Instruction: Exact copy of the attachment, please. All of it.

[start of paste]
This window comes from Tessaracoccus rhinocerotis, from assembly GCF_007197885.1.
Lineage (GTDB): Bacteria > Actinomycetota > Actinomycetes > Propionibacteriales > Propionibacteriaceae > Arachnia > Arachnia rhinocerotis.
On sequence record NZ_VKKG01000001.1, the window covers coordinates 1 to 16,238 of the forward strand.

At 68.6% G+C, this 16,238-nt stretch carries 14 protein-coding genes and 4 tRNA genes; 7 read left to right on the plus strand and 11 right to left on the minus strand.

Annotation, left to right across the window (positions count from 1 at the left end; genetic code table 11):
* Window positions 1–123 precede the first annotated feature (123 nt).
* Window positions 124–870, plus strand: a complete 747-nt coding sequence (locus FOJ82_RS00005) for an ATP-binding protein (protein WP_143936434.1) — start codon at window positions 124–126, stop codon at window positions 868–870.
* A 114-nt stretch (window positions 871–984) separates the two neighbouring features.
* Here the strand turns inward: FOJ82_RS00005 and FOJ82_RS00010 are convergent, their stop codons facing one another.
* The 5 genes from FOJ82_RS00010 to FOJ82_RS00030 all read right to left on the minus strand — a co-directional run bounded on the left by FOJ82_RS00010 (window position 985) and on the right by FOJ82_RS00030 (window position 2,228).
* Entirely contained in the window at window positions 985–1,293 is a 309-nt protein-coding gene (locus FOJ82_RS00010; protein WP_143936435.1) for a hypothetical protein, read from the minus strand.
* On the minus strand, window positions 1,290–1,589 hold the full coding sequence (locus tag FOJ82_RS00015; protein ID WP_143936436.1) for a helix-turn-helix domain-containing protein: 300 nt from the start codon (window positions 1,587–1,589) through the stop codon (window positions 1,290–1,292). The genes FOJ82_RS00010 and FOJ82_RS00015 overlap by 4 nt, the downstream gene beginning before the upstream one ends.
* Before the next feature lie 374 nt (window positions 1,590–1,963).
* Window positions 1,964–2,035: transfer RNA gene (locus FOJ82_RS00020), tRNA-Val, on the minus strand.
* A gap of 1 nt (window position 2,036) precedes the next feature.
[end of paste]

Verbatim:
This window comes from Tessaracoccus rhinocerotis, from assembly GCF_007197885.1.
Lineage (GTDB): Bacteria > Actinomycetota > Actinomycetes > Propionibacteriales > Propionibacteriaceae > Arachnia > Arachnia rhinocerotis.
On sequence record NZ_VKKG01000001.1, the window covers coordinates 1 to 16,238 of the forward strand.

At 68.6% G+C, this 16,238-nt stretch carries 14 protein-coding genes and 4 tRNA genes; 7 read left to right on the plus strand and 11 right to left on the minus strand.

Annotation, left to right across the window (positions count from 1 at the left end; genetic code table 11):
* Window positions 1–123 precede the first annotated feature (123 nt).
* Window positions 124–870, plus strand: a complete 747-nt coding sequence (locus FOJ82_RS00005) for an ATP-binding protein (protein WP_143936434.1) — start codon at window positions 124–126, stop codon at window positions 868–870.
* A 114-nt stretch (window positions 871–984) separates the two neighbouring features.
* Here the strand turns inward: FOJ82_RS00005 and FOJ82_RS00010 are convergent, their stop codons facing one another.
* The 5 genes from FOJ82_RS00010 to FOJ82_RS00030 all read right to left on the minus strand — a co-directional run bounded on the left by FOJ82_RS00010 (window position 985) and on the right by FOJ82_RS00030 (window position 2,228).
* Entirely contained in the window at window positions 985–1,293 is a 309-nt protein-coding gene (locus FOJ82_RS00010; protein WP_143936435.1) for a hypothetical protein, read from the minus strand.
* On the minus strand, window positions 1,290–1,589 hold the full coding sequence (locus tag FOJ82_RS00015; protein ID WP_143936436.1) for a helix-turn-helix domain-containing protein: 300 nt from the start codon (window positions 1,587–1,589) through the stop codon (window positions 1,290–1,292). The genes FOJ82_RS00010 and FOJ82_RS00015 overlap by 4 nt, the downstream gene beginning before the upstream one ends.
* Before the next feature lie 374 nt (window positions 1,590–1,963).
* Window positions 1,964–2,035: transfer RNA gene (locus FOJ82_RS00020), tRNA-Val, on the minus strand.
* A gap of 1 nt (window position 2,036) precedes the next feature.